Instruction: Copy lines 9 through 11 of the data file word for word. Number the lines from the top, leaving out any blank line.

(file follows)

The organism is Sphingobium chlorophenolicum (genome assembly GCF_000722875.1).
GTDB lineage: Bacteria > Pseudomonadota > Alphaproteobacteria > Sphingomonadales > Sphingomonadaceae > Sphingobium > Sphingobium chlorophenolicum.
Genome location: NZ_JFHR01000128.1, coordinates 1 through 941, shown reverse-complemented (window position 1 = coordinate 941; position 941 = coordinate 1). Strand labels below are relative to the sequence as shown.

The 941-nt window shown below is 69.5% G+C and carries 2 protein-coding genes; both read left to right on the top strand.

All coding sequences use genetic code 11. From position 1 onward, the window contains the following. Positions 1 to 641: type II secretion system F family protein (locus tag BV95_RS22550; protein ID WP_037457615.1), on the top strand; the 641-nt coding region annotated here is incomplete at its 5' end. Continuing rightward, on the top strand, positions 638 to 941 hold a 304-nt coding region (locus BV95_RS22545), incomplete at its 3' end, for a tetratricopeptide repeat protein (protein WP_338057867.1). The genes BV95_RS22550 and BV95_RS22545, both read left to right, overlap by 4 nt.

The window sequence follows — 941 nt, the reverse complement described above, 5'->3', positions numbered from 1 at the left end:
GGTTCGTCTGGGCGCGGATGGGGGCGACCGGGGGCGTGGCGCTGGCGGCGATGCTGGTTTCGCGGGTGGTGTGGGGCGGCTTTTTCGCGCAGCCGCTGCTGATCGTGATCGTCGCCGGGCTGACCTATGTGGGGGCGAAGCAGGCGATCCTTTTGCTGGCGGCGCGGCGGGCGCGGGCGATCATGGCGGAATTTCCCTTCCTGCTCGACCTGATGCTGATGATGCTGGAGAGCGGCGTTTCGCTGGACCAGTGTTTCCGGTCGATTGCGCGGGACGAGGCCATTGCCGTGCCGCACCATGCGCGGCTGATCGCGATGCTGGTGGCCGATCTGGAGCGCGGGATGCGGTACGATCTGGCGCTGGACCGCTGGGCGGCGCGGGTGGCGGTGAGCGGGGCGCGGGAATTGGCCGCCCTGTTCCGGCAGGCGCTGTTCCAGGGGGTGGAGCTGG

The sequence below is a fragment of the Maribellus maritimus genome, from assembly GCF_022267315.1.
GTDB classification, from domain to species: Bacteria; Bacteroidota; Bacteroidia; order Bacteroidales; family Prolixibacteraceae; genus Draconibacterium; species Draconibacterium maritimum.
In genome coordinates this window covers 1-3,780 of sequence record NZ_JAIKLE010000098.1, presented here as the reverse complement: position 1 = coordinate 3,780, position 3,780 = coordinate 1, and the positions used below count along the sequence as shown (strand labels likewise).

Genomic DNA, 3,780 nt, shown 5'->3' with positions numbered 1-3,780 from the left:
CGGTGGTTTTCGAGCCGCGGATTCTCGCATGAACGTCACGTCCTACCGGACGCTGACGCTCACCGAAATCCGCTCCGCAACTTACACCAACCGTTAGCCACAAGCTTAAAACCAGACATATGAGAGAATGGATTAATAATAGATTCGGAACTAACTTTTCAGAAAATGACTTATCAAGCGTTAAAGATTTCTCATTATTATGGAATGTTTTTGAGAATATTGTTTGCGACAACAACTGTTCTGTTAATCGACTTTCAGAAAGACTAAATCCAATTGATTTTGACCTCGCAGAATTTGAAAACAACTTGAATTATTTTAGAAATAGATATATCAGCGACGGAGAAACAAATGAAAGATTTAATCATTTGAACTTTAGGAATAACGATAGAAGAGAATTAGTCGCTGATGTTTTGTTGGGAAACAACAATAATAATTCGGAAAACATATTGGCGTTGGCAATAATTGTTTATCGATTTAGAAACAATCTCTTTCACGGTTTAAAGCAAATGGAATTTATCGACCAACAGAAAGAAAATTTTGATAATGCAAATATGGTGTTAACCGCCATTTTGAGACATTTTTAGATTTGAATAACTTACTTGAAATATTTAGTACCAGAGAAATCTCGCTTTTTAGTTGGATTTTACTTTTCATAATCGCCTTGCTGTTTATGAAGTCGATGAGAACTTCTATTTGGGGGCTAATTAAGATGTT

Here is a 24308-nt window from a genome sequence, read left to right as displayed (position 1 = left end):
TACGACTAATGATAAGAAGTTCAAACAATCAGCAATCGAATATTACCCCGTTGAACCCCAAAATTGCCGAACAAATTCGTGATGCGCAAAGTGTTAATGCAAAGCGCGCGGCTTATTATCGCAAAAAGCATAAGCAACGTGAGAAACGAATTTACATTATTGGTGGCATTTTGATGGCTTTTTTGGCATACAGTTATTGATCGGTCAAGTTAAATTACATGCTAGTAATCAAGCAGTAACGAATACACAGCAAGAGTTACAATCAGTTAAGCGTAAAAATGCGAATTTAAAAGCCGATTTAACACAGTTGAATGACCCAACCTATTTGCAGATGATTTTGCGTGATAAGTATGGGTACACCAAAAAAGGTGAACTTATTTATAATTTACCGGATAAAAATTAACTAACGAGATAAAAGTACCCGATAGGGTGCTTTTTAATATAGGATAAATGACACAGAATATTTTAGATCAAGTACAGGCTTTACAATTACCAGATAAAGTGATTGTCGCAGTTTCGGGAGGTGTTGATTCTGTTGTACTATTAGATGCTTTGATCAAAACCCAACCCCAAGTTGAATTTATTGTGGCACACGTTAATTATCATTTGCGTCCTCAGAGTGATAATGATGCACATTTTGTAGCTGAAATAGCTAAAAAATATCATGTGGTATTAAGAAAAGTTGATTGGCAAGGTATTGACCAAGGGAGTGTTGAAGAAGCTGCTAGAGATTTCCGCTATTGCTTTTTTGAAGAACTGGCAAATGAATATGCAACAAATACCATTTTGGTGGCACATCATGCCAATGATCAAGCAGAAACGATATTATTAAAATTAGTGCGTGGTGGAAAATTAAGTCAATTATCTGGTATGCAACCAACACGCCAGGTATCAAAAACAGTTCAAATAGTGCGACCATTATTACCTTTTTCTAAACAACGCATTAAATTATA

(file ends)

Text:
GTDB classification, from domain to species: Bacteria; Bacteroidota; Bacteroidia; order Bacteroidales; family Prolixibacteraceae; genus Draconibacterium; species Draconibacterium maritimum.
In genome coordinates this window covers 1-3,780 of sequence record NZ_JAIKLE010000098.1, presented here as the reverse complement: position 1 = coordinate 3,780, position 3,780 = coordinate 1, and the positions used below count along the sequence as shown (strand labels likewise).

Genomic DNA, 3,780 nt, shown 5'->3' with positions numbered 1-3,780 from the left: